Introduction: Mason Jar Sauerkraut
After an afternoon of thinning and harvesting the garden beds that we shared this summer as part of a backyard garden series in Whitehorse, a group of us learned how to make single jar batches of sauerkraut!
Making sauerkraut is one way to preserve some of the harvest for later, and because the cabbage is fermented, it forms lactobacillus's probiotics which are supposed to be extra good for you and your gut!
This method is super easy. Once prepared, the sauerkraut is stored in a cool place, like the back of the fridge or root cellar, for a few months, to be pulled out right around the winter solstice when it can be enjoyed almost like crisp fresh cabbage - or so i have been told! (our first tasting is still months away).
Step 1: Equipment and Ingredients:
- freash cabbage head
- non idodinized salt - sea salt or kosher salt
- cutting board and knife
- mason jars
- boiling water - kettle/pot
- plastic wrap
- cool place to store for 4 months
Step 2: Prepare the Cabbage
Remove any wilted outer leaves from the cabbage and cut the head in half from top to bottom. This will allow it to be laid flat on the cutting board.
Beginning at one end, cut thin slices off the head - cut them as thin as you can! (smaller than an 1/8" in thickness if possible). It takes practise to slice it this thin, it is almost as if you are trying to shave off one layer at a time. Don't include the solid core of the cabbage in your shreddings.
You can either cut the entire cabbage head up this way, or stop once you have a sizeable pile cut.
Step 3: Add the Salt
Line up your clean mason jars, and add one tsp of sea salt (non-iodized) to each pint jar.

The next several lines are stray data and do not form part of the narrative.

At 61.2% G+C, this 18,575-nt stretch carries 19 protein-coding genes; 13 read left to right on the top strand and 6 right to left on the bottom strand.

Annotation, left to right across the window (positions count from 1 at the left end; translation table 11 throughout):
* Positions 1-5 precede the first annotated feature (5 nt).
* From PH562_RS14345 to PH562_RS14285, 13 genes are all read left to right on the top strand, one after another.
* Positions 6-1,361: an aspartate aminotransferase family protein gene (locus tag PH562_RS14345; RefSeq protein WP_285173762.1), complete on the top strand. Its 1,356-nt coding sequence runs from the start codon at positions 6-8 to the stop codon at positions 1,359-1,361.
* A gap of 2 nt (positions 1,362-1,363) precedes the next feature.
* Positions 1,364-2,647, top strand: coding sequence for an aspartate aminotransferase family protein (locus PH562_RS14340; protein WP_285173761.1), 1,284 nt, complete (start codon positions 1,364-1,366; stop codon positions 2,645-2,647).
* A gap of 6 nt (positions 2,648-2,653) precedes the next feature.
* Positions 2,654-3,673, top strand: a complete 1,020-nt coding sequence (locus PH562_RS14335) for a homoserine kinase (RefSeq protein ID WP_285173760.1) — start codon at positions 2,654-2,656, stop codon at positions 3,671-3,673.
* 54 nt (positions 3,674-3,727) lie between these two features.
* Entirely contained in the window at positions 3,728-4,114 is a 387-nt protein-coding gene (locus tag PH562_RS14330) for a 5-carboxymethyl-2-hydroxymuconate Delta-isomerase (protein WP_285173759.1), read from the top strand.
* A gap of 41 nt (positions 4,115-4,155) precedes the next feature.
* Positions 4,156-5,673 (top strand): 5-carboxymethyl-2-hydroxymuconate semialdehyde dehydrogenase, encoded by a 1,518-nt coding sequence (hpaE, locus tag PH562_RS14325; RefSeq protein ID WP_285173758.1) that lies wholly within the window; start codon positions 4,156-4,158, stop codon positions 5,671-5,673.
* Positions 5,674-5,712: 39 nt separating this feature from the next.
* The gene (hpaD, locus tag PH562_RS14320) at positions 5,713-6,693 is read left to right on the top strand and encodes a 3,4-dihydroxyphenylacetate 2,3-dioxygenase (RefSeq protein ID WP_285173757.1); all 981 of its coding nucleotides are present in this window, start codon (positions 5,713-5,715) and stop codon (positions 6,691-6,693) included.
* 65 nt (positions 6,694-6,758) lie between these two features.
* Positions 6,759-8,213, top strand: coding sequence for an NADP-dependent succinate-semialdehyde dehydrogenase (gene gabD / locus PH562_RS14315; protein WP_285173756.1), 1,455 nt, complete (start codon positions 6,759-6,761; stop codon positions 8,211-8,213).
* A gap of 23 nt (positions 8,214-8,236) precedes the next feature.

Step 4: Pack the Jars
Add cut up cabbage to each jar, packing the jar(s) up to just below the top.
Our cabbage was cut a bit thick (photo 1)! When we got better at cutting it thinly, we replaced some of the thicker cabbage (photo 3).
Slice more cabbage if you need to, and continue to fill the jars until they are all packed.
Step 5: Add Boiling Water
Add boiling water to each jar until it covers over the top of the cabbage. Remove a bit of cabbage if the jar is too full to cover completely with water.
Step 6: Seal the Jars
Add a layer of plastic wrap over each of the jars, before adding your metal lids. This will protect the lids from being corroded by the salt water.
Tighten, but don't over tighten the lids :).
Step 7: Shake It Up!
Shake it baby, shake it! This will dissolve and distribute the salt in the water.
Step 8: Store It for Later!
Thats it. Once your jar(s) of cabbage have cooled to room temperature, tuck them away in the back of the fridge or cool root cellar, and try to forget about them for a few months :).
This particular recipe and method must be kept cool and is intended to be opened and eaten around the solstice (Dec 21).
Warning: Because this method involves making sauerkraut in a sealed jar, if it warms up too much, the cabbage will ferment more rapidly, produce more gas, and might become too pressurized - you don't want your jars to explode, so be sure to keep your sauerkraut cool!